Of GreenTech’s 91 foreign investors, only one has received permanent residency status, according to an internal USCIS document obtained by the AP that outlines background information about the firm; the name of that one investor was not disclosed. Neither USCIS or the companies have said whether the slow pace of reaching production goals has affected the immigration status of its other foreign investors.
Christopher Bentley, spokesman for USCIS, said in an email to the AP that he couldn’t comment on details on the plans by GreenTech and Gulf Coast Funds.
In May, the SEC subpoenaed unspecified documents from GreenTech and banking records from Gulf Coast, according to nearly 100 pages of documents recently released by Sen. Charles Grassley, R-Iowa.
The documents indicate that GreenTech allegedly improperly guaranteed investors returns on their money. GreenTech has acknowledged receiving the subpoenas and said the company is cooperating with investigators.
The Department of Homeland Security inspector general also is investigating allegations that USCIS director Alejandro Mayorkas – President Barack Obama’s pick for the No. 2 slot at DHS – used his influence to help Gulf Coast obtain a foreign investor visa for a Chinese executive.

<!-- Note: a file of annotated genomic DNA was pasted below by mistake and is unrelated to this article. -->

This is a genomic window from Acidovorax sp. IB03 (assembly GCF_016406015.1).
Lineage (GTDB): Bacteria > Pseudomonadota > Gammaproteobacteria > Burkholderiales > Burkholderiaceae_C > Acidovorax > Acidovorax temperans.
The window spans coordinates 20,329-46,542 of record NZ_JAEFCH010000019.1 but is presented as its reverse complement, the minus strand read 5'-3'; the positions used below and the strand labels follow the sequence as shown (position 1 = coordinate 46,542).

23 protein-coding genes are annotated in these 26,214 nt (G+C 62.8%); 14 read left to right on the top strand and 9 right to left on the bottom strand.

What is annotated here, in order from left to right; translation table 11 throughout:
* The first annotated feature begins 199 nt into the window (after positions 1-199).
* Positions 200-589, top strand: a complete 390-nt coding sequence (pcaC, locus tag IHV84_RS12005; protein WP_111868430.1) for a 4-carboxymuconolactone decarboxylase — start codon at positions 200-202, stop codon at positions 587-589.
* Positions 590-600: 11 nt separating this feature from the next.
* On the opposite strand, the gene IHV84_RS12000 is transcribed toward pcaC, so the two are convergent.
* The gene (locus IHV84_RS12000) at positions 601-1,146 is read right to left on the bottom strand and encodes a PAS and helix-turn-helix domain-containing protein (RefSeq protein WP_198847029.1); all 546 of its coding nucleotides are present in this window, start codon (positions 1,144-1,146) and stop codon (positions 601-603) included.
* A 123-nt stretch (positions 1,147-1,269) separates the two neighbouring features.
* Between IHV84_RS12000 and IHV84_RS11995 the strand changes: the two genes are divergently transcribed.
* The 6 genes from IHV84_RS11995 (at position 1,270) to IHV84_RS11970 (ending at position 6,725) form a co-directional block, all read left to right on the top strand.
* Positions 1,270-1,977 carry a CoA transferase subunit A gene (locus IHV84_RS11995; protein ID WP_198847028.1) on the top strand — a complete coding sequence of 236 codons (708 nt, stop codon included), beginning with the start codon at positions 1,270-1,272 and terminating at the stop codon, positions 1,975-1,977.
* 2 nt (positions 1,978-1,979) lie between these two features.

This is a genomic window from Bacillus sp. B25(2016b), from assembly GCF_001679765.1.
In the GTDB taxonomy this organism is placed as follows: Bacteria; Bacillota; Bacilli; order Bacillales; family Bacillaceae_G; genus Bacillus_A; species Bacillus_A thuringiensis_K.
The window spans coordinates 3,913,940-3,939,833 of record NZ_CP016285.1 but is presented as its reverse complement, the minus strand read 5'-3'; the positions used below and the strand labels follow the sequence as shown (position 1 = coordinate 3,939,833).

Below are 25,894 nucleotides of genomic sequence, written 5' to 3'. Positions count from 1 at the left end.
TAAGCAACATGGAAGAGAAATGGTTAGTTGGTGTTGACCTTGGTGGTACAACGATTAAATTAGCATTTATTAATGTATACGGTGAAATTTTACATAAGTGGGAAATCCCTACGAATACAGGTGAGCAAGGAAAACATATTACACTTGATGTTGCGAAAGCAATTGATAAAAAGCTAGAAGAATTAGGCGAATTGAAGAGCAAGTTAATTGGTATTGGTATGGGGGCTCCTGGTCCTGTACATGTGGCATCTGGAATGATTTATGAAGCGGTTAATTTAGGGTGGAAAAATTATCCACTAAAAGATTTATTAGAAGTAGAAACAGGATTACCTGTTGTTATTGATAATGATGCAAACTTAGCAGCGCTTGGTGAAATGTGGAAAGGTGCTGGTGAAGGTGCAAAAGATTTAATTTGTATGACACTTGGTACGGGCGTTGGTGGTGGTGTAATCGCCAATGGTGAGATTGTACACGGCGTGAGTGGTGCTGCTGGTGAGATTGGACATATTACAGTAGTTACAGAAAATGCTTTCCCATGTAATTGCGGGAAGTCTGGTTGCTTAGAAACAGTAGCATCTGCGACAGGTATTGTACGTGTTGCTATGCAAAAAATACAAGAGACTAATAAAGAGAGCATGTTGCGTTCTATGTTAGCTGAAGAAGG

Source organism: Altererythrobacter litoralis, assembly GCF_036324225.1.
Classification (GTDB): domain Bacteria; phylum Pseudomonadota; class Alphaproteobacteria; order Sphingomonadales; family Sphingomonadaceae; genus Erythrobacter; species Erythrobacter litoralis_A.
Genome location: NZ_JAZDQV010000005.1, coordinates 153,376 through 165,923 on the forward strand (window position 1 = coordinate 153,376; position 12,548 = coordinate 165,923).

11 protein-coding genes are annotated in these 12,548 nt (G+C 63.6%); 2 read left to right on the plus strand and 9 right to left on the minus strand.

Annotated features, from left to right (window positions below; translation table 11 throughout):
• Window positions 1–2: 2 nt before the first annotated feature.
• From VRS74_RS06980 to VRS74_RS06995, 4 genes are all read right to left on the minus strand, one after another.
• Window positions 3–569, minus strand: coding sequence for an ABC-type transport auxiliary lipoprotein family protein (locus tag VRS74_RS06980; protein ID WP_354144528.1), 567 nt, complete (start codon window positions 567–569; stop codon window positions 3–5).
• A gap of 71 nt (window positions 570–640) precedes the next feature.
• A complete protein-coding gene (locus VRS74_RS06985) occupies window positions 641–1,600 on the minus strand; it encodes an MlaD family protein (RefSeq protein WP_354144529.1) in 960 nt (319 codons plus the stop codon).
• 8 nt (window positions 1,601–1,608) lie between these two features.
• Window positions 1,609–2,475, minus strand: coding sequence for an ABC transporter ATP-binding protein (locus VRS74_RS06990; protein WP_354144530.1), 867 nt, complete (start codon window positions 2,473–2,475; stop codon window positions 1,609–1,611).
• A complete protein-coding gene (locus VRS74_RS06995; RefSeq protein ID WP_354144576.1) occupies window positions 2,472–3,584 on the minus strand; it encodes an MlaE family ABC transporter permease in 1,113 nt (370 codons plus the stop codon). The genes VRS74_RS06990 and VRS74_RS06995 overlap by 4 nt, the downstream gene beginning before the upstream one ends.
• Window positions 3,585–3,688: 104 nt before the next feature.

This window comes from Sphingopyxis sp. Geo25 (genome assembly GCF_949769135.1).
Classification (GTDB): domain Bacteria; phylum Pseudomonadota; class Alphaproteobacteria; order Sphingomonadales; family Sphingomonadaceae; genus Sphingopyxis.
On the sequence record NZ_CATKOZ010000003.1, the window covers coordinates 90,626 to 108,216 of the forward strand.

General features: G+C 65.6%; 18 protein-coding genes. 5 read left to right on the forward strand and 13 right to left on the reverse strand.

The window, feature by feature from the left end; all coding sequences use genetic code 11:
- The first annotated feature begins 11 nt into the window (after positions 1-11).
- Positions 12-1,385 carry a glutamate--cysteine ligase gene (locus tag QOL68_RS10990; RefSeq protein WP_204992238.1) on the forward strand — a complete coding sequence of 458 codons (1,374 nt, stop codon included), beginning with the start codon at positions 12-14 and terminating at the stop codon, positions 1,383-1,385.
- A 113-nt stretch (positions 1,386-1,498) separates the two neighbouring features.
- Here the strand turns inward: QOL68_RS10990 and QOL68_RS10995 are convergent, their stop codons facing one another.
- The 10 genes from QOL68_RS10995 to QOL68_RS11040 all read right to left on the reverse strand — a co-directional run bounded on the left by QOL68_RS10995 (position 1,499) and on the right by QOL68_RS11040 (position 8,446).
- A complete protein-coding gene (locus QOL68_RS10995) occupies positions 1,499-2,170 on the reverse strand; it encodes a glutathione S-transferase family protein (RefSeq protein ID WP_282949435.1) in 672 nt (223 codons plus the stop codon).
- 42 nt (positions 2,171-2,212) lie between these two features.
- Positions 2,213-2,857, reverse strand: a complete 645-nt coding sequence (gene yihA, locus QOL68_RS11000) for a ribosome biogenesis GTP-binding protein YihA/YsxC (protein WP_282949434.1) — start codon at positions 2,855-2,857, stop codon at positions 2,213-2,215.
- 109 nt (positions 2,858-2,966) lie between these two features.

Since the 2009 groundbreaking, GreenTech has changed its business plan. Instead of producing versions of the four prototypes it showcased then, including hybrid cars, it now says its plant, when built, will have the capacity to make 30,000 electric vehicles – a sedan and small electric vehicles known as MyCars – each year.
It now aims to have the first ones rolling off the line in Tunica by next April.
In the meantime, GreenTech has been using space at an old elevator factory in Horn Lake, Miss., where the company says it’s building MyCars, neighborhood electric cars that are a cross between a golf cart and a fullsized vehicle. It’s not clear how many of the MyCars – which are not legal to drive on U.S. highways – have been sold.
GreenTech recently declined an AP request to tour the Horn Lake facility. The company won’t say how many MyCars it has produced or sold, but says it has “international distribution agreements for 30,000 vehicles over the next three years.”
Local officials haven’t lost hope it will all still happen as advertised.
“I still look at this as an ongoing economic development project,” said Lyn Arnold, president and CEO of the Tunica County Chamber of Commerce.
But some residents are ready to see results, like 33-year-old waitress Shaquita Pickett, who says a car plant would be a big boost for the county.<< previous 1 2 3 4 5
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